Livestock worrying under UK law covers attacking or chasing livestock. Legally, a dog must be on a lead or otherwise under close control in a field or enclosure in which there are sheep. Livestock worrying has a substantial financial and emotional impact on farmers.
The Kennel Club's view
Police statistics show around 7 in 10 livestock worrying incidents are caused by unaccompanied dogs, i.e. strays and owners allowing dogs to roam. For north Wales this rises to 89%.
Despite numbers of those visiting the countryside with dogs peaking in the summer months, and sheep numbers being around 70% higher in summer than winter, there appears to be no associated rise in attacks. Police statistics show no significant difference in the number of incidents reported between the six months of Mar-Aug and of those between Sep-Feb.
Overwhelmingly public messaging and media coverage of livestock worrying has focussed on keeping dogs on a lead around livestock. A recent NFU Mutual survey found that this message is succeeding, with 95% of dog walkers putting their dogs on a lead when seeing signs that livestock are present in a field.
However, it is imperative that the on-lead message is not taken too far. Whilst dogs should be kept on leads around livestock, they must also be able to be exercised off lead. Without sufficient off-lead exercise, dogs will likely be bored, have excess energy and be at a greater risk of straying.
Despite unaccompanied dogs being the largest cause of livestock worrying, there has been very little public information to tackle the impact of dogs escaping from home and/or being allowed to roam. This is also reflected in the recent NFU Mutual research, which reported that 52% are allowing their pets to go out in the garden unaccompanied when they're not at home, up from 43% last year.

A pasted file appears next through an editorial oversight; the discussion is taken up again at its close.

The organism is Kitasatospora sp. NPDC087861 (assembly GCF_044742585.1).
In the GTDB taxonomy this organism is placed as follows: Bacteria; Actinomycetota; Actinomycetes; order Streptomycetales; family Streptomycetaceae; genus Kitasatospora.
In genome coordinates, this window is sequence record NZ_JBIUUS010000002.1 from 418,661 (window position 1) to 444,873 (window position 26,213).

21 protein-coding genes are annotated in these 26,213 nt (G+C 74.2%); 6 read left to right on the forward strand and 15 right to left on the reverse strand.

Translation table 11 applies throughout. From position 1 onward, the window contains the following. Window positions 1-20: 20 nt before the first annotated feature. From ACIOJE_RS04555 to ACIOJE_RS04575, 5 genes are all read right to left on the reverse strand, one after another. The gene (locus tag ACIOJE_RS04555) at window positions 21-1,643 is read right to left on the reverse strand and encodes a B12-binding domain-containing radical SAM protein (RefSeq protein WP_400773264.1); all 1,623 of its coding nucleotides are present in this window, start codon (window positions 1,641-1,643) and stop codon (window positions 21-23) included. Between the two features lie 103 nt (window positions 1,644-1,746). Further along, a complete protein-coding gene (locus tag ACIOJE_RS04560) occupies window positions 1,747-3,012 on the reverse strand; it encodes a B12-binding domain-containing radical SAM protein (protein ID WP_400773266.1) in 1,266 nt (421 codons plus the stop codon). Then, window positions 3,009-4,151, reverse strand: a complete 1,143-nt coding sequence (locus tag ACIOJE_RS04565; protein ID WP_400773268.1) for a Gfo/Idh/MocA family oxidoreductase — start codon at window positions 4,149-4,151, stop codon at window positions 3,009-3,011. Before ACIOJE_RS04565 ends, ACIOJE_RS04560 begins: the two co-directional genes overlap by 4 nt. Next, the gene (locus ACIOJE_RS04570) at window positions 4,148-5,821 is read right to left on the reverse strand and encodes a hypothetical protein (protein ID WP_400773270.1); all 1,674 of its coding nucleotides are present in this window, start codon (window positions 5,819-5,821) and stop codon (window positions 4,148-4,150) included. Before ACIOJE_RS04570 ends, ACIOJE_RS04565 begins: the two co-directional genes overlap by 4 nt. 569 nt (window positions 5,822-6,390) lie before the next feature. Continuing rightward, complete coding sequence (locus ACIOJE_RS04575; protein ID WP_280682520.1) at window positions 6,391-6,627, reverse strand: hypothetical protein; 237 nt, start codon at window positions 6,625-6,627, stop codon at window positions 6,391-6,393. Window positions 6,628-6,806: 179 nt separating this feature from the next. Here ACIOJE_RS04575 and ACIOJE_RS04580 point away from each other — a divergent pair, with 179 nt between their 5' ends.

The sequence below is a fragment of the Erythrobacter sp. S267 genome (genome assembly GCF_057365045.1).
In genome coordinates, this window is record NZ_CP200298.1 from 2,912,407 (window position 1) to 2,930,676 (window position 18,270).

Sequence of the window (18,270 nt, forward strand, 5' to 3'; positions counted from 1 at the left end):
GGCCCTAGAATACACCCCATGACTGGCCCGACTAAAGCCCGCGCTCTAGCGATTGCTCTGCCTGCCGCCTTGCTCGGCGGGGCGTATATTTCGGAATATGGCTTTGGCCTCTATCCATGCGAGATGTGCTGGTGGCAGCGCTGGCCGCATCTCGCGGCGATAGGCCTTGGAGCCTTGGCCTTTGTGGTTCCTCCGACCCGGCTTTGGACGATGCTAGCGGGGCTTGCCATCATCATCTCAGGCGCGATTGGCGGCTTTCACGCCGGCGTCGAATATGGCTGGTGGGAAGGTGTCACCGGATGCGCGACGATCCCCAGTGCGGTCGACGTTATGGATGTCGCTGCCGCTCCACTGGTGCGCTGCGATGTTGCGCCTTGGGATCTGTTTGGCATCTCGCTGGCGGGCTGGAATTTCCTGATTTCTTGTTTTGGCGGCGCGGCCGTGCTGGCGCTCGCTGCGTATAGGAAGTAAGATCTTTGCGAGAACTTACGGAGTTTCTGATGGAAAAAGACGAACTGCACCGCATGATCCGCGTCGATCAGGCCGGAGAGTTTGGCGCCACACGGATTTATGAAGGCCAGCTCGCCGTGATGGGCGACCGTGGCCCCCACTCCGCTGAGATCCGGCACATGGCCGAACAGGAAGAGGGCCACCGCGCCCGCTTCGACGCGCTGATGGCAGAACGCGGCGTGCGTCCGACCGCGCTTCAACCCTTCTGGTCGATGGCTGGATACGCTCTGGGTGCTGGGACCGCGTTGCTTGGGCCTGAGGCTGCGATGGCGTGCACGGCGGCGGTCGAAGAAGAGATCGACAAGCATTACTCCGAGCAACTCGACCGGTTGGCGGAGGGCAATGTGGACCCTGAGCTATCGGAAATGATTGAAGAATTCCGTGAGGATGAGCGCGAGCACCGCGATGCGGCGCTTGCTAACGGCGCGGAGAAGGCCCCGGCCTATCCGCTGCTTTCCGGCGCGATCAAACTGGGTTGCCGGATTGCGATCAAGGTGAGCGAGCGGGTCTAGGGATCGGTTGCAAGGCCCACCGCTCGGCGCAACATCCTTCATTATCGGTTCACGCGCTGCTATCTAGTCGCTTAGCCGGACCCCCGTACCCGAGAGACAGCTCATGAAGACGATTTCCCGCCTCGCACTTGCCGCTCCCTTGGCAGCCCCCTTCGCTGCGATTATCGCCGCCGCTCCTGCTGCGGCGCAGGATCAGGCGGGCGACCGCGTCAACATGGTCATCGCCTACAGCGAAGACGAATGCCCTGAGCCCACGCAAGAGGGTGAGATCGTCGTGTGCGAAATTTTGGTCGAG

1. (NFU Mutual / Petbuzz Market Research January 2019).
The Kennel Club recommendations
All stakeholders need to improve their public messaging on unaccompanied dogs to increase awareness of risks posed by escaping and roaming dogs. It is essential that this includes how the media reports worrying incidents. Local authorities must make greater use of acceptable behaviour contracts and community protection notices to the risk of reoccurrence of dogs escaping.
With regard to people out walking their dogs, it clear from both the evidence gathered by the NFU Mutual and our experience, that dog owners want to avoid conflict. Landowners and farmers erecting clear, up-to-date signs about the presence of a livestock in fields will help to reduce worrying incidents and reduce human fatalities arising from cattle. Indicating alternative livestock-free walking routes has also proven to be effective.
2. (APGAW, Tackling livestock worrying and encouraging responsible dog ownership, November 2017).
How can you help?
With over 8 million dogs in the UK, the dog-owning population accounts for approximately 25% of the British public, meaning that dog-related issues can have widespread voting appeal.
The way to keep politicians interested in canine welfare is to speak to them about your concerns on a particular issue (e.g. dog walking access, dangerous dogs, puppy farming etc.) and ask for their help. You can do this via email, a letter or even a meeting.
The key is to keep their mailbags full with dog issues to ensure that as your elected representative, they keep up to date with the issues that are most important to you, their constituent.
If there is an issue you feel strongly about, write a letter to your parliamentary representative lending your support to one of our many campaigns and letting them know how they can help. Your emails and letters don't need to be long, in fact, the shorter the better as politicians are very busy. By doing this you will be playing your part in keeping the welfare of dogs on the political agenda.
Walking your dog in the countryside
The Kennel Club and National Farmers' Union (NFU) have joined forces to make countryside dog walks safer and more stress free for you, your dogs and for farm animals.
Stay safe around farm animals and horses:
- Stop, look and listen before entering a field; be aware of any animals present
- Always keep your dog on a short lead
- Find the safest route around animals, giving them plenty of space and using paths or access land where possible
- Exit the area calmly and quickly if threatened, releasing your dog to make it easier for you both to reach safety
Check out our video on walking safely in the countryside and keep an eye out footpath signs which encourage responsible dog ownership, particularly when around livestock.